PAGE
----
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About 86% Of Home Health Aides In New York Have Met A Deadline To Be Vaccinated

Published Wednesday, October 13, 2021
by Sharon Otterman/The New York Times
About 86% Of Home Health Aides In New York Have Met A Deadline To Be Vaccinated

(ALBANY, NEW YORK) - The vaccination rate among Home Health Workers in New York as a deadline arrived late last week for them to get COVID-19 shots was about 86%, exceeding the expectations of some Union and industry leaders, and suggesting thousands may have made a last-minute decision to be inoculated, according to preliminary state data.

But the state’s survey of agencies providing home health care also showed that at least 34,000 Workers appeared to have missed the deadline to get vaccinated under the new state mandate, rendering them unable to work and deepening a labor shortage in the industry.

Some industry leaders had predicted that as few as 70% of Workers were likely to be vaccinated before the deadline, and the higher-than-expected rate suggested some Workers may have chosen to be immunized to save their jobs.

Faced with a similar cutoff the previous week, Hospital and Nursing Home Staff in New York accepted the shot in greater numbers than Home Health Aides, who typically make just above minimum wage.

About 92% of Hospital and Nursing Home Workers had received at least one shot when their deadline arrived on September 27th.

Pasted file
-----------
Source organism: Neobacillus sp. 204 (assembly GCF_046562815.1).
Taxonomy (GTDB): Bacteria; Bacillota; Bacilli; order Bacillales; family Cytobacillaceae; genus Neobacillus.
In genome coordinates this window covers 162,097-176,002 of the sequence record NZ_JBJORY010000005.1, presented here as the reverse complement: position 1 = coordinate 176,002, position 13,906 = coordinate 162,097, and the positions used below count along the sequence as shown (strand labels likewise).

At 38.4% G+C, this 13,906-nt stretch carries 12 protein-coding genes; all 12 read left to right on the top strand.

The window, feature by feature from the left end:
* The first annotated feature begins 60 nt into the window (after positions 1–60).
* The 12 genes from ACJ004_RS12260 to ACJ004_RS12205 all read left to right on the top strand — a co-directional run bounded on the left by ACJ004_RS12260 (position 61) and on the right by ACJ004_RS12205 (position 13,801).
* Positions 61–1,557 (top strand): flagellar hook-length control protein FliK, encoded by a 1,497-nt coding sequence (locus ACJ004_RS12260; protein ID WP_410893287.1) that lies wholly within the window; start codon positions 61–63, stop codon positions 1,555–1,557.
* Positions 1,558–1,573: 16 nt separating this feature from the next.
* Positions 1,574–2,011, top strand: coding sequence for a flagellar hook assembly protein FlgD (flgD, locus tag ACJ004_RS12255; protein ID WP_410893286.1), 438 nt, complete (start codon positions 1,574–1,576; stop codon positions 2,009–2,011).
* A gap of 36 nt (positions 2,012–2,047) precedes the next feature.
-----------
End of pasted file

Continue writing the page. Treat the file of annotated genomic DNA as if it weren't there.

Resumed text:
Though Home Health Workers have largely been out of the spotlight during the Coronavirus Pandemic, New York State has at least 250,000 of them, with some estimates rising to more than 500,000.

The deadline applied to Employees of the state’s 1,500 licensed home health agencies.

Another 30% of Home Health Aides statewide were hired directly by patients through a Medicaid Program and were not subject to the mandate.

New York had never before released data on what percentage of Home Health Aides have been vaccinated, making it impossible to draw comparisons with the new numbers, which were released late last week.

The numbers came from a Department of Health survey of all licensed home care agencies, which asked them to report their vaccination levels last week.

Agencies representing some 245,000 Workers responded.

They reported that on average, 86% of their Employees had been partially vaccinated and that 71% had been fully vaccinated.

The U.S. Food & Drug Administration (FDA) authorized booster shots for a select group of people who received their second doses of the Pfizer-BioNTech vaccine at least six months ago.

That group includes: Pfizer recipients who are 65 or older or who live in long-term care facilities; Adults who are at high risk of severe Covid-19 because of an underlying medical condition; and Health Care Workers and others whose jobs put them at risk.

People with weakened immune systems are eligible for a third dose of either Pfizer or Moderna four weeks after the second shot.

The Home Health Care Work Force in New York has suffered from sharp shortages that have only been intensified by the pandemic, as has been the case in other states.

At the same time, demand for home care has risen as people have tried to keep their loved ones out of nursing homes, in part because of the poor conditions in homes that the pandemic exposed.

Though the loss of Workers was not as steep as feared, some industry leaders warned that losing even 5% or 10% of Aides in a field already suffering from a labor shortage could lead to the curtailment or elimination of care for thousands of patients.

The losses might also create backlogs of patients at hospitals that typically discharge patients to home care, the leaders said.

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